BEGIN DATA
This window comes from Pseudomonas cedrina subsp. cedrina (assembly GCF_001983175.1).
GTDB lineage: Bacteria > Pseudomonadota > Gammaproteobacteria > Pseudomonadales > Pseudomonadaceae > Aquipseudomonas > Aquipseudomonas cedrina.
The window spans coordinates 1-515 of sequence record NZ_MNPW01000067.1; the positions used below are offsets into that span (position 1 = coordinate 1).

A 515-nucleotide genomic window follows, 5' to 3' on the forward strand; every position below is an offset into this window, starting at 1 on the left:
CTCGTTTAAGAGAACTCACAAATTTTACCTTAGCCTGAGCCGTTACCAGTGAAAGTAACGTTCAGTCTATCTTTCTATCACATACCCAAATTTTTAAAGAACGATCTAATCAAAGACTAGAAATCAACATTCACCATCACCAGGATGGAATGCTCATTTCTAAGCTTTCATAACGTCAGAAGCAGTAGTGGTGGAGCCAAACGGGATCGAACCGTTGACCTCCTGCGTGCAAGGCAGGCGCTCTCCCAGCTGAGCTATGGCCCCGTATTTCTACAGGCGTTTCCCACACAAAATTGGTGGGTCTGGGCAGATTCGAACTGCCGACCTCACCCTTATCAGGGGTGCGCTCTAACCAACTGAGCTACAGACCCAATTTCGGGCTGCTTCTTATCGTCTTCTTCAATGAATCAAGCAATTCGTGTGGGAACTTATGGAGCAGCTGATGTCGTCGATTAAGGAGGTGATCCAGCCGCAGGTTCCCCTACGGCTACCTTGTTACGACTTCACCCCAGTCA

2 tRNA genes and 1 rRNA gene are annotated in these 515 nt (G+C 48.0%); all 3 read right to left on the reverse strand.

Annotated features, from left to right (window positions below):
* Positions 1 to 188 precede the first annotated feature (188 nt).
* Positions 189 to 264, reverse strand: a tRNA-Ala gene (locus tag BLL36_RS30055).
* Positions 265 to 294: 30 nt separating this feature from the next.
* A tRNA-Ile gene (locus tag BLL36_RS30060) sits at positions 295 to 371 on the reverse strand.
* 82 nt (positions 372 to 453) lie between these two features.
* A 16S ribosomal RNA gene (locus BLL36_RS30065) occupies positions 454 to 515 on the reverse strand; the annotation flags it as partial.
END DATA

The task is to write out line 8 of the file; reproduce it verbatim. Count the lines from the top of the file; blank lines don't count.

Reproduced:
* Positions 1 to 188 precede the first annotated feature (188 nt).